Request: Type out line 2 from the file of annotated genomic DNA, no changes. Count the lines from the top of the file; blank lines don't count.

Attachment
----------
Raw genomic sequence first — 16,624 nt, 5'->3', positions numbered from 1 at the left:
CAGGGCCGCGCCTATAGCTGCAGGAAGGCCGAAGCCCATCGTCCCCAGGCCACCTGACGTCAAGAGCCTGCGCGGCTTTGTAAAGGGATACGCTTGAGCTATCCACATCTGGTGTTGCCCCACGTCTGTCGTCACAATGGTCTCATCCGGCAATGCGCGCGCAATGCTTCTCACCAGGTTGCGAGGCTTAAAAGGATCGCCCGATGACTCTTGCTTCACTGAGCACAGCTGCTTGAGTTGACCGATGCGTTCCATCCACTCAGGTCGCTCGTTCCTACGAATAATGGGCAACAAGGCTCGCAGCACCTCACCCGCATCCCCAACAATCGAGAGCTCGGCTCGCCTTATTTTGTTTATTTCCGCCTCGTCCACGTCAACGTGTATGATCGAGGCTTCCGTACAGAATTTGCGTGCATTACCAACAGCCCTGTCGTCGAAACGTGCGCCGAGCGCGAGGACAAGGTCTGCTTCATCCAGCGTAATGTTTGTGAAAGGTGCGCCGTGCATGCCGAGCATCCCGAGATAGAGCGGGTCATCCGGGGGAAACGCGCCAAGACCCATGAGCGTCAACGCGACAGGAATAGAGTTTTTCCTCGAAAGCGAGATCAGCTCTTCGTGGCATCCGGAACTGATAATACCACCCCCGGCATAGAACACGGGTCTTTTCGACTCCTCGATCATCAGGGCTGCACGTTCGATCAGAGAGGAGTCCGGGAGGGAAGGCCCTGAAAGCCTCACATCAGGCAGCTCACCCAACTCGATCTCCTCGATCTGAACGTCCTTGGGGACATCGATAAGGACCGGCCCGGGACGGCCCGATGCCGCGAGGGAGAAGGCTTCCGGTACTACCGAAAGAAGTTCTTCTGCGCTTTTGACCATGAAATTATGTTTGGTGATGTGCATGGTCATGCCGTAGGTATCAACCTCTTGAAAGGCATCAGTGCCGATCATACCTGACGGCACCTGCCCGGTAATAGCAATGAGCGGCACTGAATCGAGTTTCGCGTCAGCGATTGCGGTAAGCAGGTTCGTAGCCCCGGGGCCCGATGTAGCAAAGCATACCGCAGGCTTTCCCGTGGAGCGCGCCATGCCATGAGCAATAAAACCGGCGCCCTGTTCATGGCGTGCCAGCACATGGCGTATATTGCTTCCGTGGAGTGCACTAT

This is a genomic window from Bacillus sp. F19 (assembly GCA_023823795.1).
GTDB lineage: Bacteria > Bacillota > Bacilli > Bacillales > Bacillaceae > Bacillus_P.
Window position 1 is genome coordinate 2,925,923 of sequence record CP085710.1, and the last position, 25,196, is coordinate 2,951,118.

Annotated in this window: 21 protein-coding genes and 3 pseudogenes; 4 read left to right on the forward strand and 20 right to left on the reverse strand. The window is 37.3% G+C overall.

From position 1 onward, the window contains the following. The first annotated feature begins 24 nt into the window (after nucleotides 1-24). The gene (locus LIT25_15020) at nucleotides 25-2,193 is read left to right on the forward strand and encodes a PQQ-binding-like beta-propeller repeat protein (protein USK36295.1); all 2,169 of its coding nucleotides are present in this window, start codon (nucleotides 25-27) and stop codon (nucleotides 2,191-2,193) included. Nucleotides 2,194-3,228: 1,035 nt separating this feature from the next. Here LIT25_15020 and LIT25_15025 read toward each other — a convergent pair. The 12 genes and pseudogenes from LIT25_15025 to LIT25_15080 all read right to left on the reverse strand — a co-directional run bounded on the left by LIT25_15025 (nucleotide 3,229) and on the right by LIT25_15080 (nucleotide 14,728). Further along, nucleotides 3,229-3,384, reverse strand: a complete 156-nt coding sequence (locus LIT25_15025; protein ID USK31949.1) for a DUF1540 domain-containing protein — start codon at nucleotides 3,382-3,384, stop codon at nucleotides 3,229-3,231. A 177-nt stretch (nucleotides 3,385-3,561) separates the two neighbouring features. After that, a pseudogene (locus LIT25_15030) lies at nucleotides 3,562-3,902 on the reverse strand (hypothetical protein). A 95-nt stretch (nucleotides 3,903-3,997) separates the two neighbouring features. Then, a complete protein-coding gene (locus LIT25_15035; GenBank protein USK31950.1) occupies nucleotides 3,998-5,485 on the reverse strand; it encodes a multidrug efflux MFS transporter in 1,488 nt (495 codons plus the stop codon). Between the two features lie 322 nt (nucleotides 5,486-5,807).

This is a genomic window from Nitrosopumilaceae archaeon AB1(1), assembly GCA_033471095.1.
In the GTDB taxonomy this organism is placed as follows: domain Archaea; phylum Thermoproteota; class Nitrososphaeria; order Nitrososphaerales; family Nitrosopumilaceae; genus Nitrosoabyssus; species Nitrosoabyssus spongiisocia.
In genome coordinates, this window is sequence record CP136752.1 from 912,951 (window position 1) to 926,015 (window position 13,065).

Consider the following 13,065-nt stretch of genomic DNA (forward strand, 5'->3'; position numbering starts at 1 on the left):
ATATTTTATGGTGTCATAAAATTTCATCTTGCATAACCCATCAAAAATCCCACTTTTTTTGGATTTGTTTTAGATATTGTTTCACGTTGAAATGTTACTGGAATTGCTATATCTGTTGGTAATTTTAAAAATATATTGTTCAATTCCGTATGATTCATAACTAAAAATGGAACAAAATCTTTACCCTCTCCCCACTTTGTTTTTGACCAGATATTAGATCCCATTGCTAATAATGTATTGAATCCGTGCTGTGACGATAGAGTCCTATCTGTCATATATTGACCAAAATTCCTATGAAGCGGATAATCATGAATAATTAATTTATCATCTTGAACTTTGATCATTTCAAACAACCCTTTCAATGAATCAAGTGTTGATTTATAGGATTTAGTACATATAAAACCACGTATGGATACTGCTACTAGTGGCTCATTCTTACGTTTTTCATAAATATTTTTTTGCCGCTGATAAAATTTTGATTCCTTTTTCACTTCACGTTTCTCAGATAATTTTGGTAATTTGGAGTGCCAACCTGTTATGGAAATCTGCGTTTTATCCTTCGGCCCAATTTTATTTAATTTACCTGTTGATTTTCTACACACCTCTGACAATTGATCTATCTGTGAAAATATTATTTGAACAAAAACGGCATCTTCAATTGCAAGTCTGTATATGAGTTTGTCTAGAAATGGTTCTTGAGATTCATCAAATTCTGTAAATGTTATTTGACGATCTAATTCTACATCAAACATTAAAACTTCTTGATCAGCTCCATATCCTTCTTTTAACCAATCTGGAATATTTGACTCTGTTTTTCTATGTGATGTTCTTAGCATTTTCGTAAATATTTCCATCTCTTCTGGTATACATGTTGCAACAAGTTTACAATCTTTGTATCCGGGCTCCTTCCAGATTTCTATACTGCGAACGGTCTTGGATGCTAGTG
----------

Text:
CAGGGCCGCGCCTATAGCTGCAGGAAGGCCGAAGCCCATCGTCCCCAGGCCACCTGACGTCAAGAGCCTGCGCGGCTTTGTAAAGGGATACGCTTGAGCTATCCACATCTGGTGTTGCCCCACGTCTGTCGTCACAATGGTCTCATCCGGCAATGCGCGCGCAATGCTTCTCACCAGGTTGCGAGGCTTAAAAGGATCGCCCGATGACTCTTGCTTCACTGAGCACAGCTGCTTGAGTTGACCGATGCGTTCCATCCACTCAGGTCGCTCGTTCCTACGAATAATGGGCAACAAGGCTCGCAGCACCTCACCCGCATCCCCAACAATCGAGAGCTCGGCTCGCCTTATTTTGTTTATTTCCGCCTCGTCCACGTCAACGTGTATGATCGAGGCTTCCGTACAGAATTTGCGTGCATTACCAACAGCCCTGTCGTCGAAACGTGCGCCGAGCGCGAGGACAAGGTCTGCTTCATCCAGCGTAATGTTTGTGAAAGGTGCGCCGTGCATGCCGAGCATCCCGAGATAGAGCGGGTCATCCGGGGGAAACGCGCCAAGACCCATGAGCGTCAACGCGACAGGAATAGAGTTTTTCCTCGAAAGCGAGATCAGCTCTTCGTGGCATCCGGAACTGATAATACCACCCCCGGCATAGAACACGGGTCTTTTCGACTCCTCGATCATCAGGGCTGCACGTTCGATCAGAGAGGAGTCCGGGAGGGAAGGCCCTGAAAGCCTCACATCAGGCAGCTCACCCAACTCGATCTCCTCGATCTGAACGTCCTTGGGGACATCGATAAGGACCGGCCCGGGACGGCCCGATGCCGCGAGGGAGAAGGCTTCCGGTACTACCGAAAGAAGTTCTTCTGCGCTTTTGACCATGAAATTATGTTTGGTGATGTGCATGGTCATGCCGTAGGTATCAACCTCTTGAAAGGCATCAGTGCCGATCATACCTGACGGCACCTGCCCGGTAATAGCAATGAGCGGCACTGAATCGAGTTTCGCGTCAGCGATTGCGGTAAGCAGGTTCGTAGCCCCGGGGCCCGATGTAGCAAAGCATACCGCAGGCTTTCCCGTGGAGCGCGCCATGCCATGAGCAATAAAACCGGCGCCCTGTTCATGGCGTGCCAGCACATGGCGTATATTGCTTCCGTGGAGTGCACTAT